Most instructors are familiar with the method of images as a beautiful trick to solve boundary condition problems in electrostatics. But did you know that the same trick can be used to model the frequency response of a resonant cavity? This paper describes how students can measure and analyze this frequency response as part of a multi-week laboratory project. Parts of the analysis can be done fairly simply, and it can also be extended to challenge even the most advanced students.

Masud Mansuripur and Ewan M. Wright

91(4), p. 298

https://doi.org/10.1119/5.0102760

Beamsplitters are fundamental elements of quantum optics experiments, and, as shown in demonstrations such as the Hong-Ou-Mandel interference dip, their behavior can be highly counter-intuitive (see the next paper by DiBrita and Galvez). This paper derives magnitude and phase relations between probability amplitudes and applies them to understand the behavior of photon-number states incident on beamsplitters, showing that the result is consistent with the standard treatment using photon creation and annihilation operators. This manuscript will be highly useful to teachers of quantum optics.

Nicholas S. DiBrita and Enrique J. Galvez

91(4), p. 307

https://doi.org/10.1119/5.0119906

The Hong–Ou–Mandel experiment demonstrates fundamental quantum-mechanical concepts such as wavefunction symmetry and particle indistinguishability. In this quantum-optics experiment, when two photons entering separate beamsplitter input ports are made indistinguishable in all possible ways, the interference of probability amplitudes results in both photons always leaving the same beamsplitter output port. This paper presents a simplified version of the Hong–Ou–Mandel experiment that is suitable for the undergraduate instructional laboratory. The use of a fiber-coupled beamsplitter greatly simplifies the required optical alignments and waveplates and a translation stage are used to vary the distinguishability of the photons. The paper presents a theoretical description of the experimental effect at the introductory quantum mechanics level, along with a discussion of the apparatus alignment procedure.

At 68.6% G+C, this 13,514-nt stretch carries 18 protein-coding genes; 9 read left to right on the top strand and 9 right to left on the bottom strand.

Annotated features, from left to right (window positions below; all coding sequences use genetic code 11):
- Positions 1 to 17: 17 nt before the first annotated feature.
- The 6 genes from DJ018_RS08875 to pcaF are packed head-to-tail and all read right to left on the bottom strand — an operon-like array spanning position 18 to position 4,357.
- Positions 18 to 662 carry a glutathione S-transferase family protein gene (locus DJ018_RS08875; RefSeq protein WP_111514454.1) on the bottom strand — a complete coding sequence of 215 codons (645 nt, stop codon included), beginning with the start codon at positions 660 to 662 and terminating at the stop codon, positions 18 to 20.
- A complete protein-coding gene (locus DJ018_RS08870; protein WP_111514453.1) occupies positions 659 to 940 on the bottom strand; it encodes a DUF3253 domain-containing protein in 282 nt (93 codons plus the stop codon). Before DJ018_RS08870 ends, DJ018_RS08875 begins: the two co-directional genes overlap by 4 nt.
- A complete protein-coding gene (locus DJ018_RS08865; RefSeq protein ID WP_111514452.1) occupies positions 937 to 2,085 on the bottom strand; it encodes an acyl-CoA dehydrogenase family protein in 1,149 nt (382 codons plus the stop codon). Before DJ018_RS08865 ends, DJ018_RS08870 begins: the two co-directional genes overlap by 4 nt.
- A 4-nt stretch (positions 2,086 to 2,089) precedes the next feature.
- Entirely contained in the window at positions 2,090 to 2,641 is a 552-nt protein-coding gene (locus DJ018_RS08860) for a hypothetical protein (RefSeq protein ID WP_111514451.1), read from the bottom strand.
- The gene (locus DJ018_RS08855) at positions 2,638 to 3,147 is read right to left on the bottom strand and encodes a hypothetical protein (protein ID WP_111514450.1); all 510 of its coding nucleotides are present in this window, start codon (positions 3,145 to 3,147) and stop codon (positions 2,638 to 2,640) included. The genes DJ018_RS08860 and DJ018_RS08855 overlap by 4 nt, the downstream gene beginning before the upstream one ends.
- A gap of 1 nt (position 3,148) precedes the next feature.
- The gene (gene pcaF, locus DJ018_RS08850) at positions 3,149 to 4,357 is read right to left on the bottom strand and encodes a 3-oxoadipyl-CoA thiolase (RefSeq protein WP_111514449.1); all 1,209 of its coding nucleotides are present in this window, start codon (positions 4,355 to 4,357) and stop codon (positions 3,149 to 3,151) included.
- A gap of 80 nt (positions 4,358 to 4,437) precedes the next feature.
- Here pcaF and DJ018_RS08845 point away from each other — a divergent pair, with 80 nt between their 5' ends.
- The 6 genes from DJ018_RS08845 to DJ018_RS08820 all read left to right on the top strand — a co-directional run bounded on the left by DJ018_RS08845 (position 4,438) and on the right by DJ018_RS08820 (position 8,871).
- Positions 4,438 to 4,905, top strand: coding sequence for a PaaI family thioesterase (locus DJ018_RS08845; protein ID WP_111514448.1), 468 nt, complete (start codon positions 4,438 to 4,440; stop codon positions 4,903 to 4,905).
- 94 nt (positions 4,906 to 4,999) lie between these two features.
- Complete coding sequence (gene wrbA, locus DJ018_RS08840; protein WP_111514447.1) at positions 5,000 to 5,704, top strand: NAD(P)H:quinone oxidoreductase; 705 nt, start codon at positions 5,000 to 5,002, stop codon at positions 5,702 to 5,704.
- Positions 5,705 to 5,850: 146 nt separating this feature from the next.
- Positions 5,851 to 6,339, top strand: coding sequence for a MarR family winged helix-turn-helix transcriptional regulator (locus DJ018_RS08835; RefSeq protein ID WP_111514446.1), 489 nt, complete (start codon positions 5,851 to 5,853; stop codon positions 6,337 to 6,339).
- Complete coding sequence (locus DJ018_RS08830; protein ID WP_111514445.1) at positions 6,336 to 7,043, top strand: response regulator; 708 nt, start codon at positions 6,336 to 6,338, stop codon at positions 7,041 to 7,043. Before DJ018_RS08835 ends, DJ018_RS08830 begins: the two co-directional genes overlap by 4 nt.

Karl D. Stephan

91(4), p. 316

https://doi.org/10.1119/5.0122766

A new idea for an advanced lab: imaging particles of MgO in a smoke chamber. An inexpensive apparatus allows students to explore Brownian motion and particle agglomeration, and it could be extended to other topics such as laminar and turbulent flow. This laboratory exercise would be especially interesting for astronomy students who are studying the process by which particles clump together in the early stages of planet formation. A video abstract accompanies the online version of this paper.

B. Cameron Reed

91(4), p. 324

https://doi.org/10.1119/5.0127980

The eccentricity of the Earth's orbit can be estimated using the lengths of time between solstices and equinoxes. This analysis takes advantage of the fact that the eccentricity is small in order to greatly simplify the calculation.

Raymond L. Lee, Jr., Reviewer

91(4), p. 327

https://doi.org/10.1119/5.0142708